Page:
for ( int i = 0; i < threads; ++i )
    {
        final Thread thread = new Thread( new RandomTask( rnd[ i * padding ], i, cnt, latch ) );
        thread.start();
    }
}
 
private static void testTLRandom( final int threads, final long cnt )
{
    final CountDownLatch latch = new CountDownLatch( threads );
    for ( int i = 0; i < threads; ++i )
    {
        final Thread thread = new Thread( new RandomTask( null, i, cnt, latch ) {
            @Override
            protected Random getRandom() {
                return ThreadLocalRandom.current();
            }
        } );
        thread.start();
    }
}
 
private static void testTL_Random( final int threads, final long cnt )
{
    final CountDownLatch latch = new CountDownLatch( threads );
    final ThreadLocal<Random> rnd = new ThreadLocal<Random>() {
        @Override
        protected Random initialValue() {
            return new Random( 100 );
        }
    };
    for ( int i = 0; i < threads; ++i )
    {
        final Thread thread = new Thread( new RandomTask( null, i, cnt, latch ) {
            @Override
            protected Random getRandom() {
                return rnd.get();
            }
        } );
        thread.start();
    }
}
private static final long COUNT = 10000000;
private static final int THREADS = 2;

public static void main(String[] args) {
    System.out.println( "Shared Random" );
    testRandom(THREADS, COUNT);
//  System.out.println("ThreadLocal<Random>");
//  testTL_Random(THREADS, COUNT);
//  System.out.println("ThreadLocalRandom");
//  testTLRandom(THREADS, COUNT);
//  System.out.println("Shared Random[] with no padding");
//  testRandomArray(THREADS, COUNT, 1);
//  System.out.println("Shared Random[] with padding");
//  testRandomArray(THREADS, COUNT, 2);
}

//runner for all tests
private static class RandomTask implements Runnable
{
    private final Random rnd;
    protected final int id;
    private final long cnt;
    private final CountDownLatch latch;

    private RandomTask(Random rnd, int id, long cnt, CountDownLatch latch) {
        this.rnd = rnd;
        this.id = id;
        this.cnt = cnt;
        this.latch = latch;
    }

    protected Random getRandom()
    {
        return rnd;
    }

    @Override
    public void run() {
        try {
            final Random r = getRandom();
            latch.countDown();
            latch.await();
            final long start = System.currentTimeMillis();
            int sum = 0;
            for ( long j = 0; j < cnt; ++j )
            {
                sum += r.nextInt();
            }
            final long time = System.currentTimeMillis() - start;
            System.out.println( "Thread #" + id + " Time = " + time / 1000.0 + " sec, sum = " + sum );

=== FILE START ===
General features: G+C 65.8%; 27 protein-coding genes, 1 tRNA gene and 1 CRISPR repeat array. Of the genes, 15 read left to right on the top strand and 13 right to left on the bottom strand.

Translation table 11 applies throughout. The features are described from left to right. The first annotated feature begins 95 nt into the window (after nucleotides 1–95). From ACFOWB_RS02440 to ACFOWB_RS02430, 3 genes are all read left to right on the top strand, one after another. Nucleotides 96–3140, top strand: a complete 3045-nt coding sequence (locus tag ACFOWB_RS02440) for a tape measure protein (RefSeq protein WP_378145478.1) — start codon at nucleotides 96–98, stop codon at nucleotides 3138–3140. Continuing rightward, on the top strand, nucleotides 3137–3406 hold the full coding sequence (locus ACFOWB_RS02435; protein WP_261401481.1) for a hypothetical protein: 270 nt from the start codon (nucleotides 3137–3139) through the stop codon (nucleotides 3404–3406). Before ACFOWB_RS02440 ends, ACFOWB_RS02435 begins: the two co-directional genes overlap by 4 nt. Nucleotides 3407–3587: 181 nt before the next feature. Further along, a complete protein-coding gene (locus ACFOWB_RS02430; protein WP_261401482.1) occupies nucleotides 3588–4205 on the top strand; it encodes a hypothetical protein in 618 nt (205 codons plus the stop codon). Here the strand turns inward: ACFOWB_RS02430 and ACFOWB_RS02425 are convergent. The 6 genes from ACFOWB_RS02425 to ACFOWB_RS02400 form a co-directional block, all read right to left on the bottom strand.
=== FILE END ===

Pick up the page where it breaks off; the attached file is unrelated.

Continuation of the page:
} catch (InterruptedException e) {
        }
    }
}

private static void testRandom( final int threads, final long cnt )
{
    final CountDownLatch latch = new CountDownLatch( threads );
    final Random r = new Random( 100 );
    for ( int i = 0; i < threads; ++i )
    {
        final Thread thread = new Thread( new RandomTask( r, i, cnt, latch ) );
        thread.start();
    }
}

private static void testRandomArray( final int threads, final long cnt, final int padding )
{
    final CountDownLatch latch = new CountDownLatch( threads );
    final Random[] rnd = new Random[threads * padding];
    for ( int i = 0; i < threads * padding; ++i ) //allocate together
        rnd[ i ] = new Random( 100 );
    for ( int i = 0; i < threads; ++i )
    {
        final Thread thread = new Thread( new RandomTask( rnd[ i * padding ], i, cnt, latch ) );
        thread.start();
    }
}

private static void testTLRandom( final int threads, final long cnt )
{
    final CountDownLatch latch = new CountDownLatch( threads );
    for ( int i = 0; i < threads; ++i )
    {
        final Thread thread = new Thread( new RandomTask( null, i, cnt, latch ) {
            @Override
            protected Random getRandom() {
                return ThreadLocalRandom.current();
            }
        } );
        thread.start();
    }
}

private static void testTL_Random( final int threads, final long cnt )
{
    final CountDownLatch latch = new CountDownLatch( threads );
    final ThreadLocal<Random> rnd = new ThreadLocal<Random>() {
        @Override
        protected Random initialValue() {
            return new Random( 100 );
        }
    };
    for ( int i = 0; i < threads; ++i )
    {
        final Thread thread = new Thread( new RandomTask( null, i, cnt, latch ) {
            @Override
            protected Random getRandom() {
                return rnd.get();
            }
        } );
        thread.start();
    }
}

Test results

All tests were done on my workstation with Xeon E5-2650 (8 physical, 16 logical cores @ 2-2.8Ghz) with 128 Gb RAM using Linux core 3.5.0.

Shared java.util.Random

The first test uses a shared java.util.Random instance. It is badly affected by a very high contention of CAS operations of the AtomicLong seed. Even 2 threads badly suffer from such contention. Nevertheless, such contention is unlikely to happen in the real world scenario (except probably Monte Carlo method). Times with dash are minimal and maximal run times for all threads.

1 thread - 1.69 sec
2 threads - 13.2, 13.3 sec
4 threads - 34 - 47 sec
8 threads - 89 - 135 sec

"Shared" java.util.concurrent.ThreadLocalRandom

The next test is using the second class - java.util.concurrent.ThreadLocalRandom. As you can see, it does not degrade while the number of threads does not exceed the number of logical cores (modern CPUs have a lot of ALU) and then degrades linearly. Another important thing to notice is that a single thread runs 3 times faster than in case of java.util.Random - uncontended CAS operations are still not free!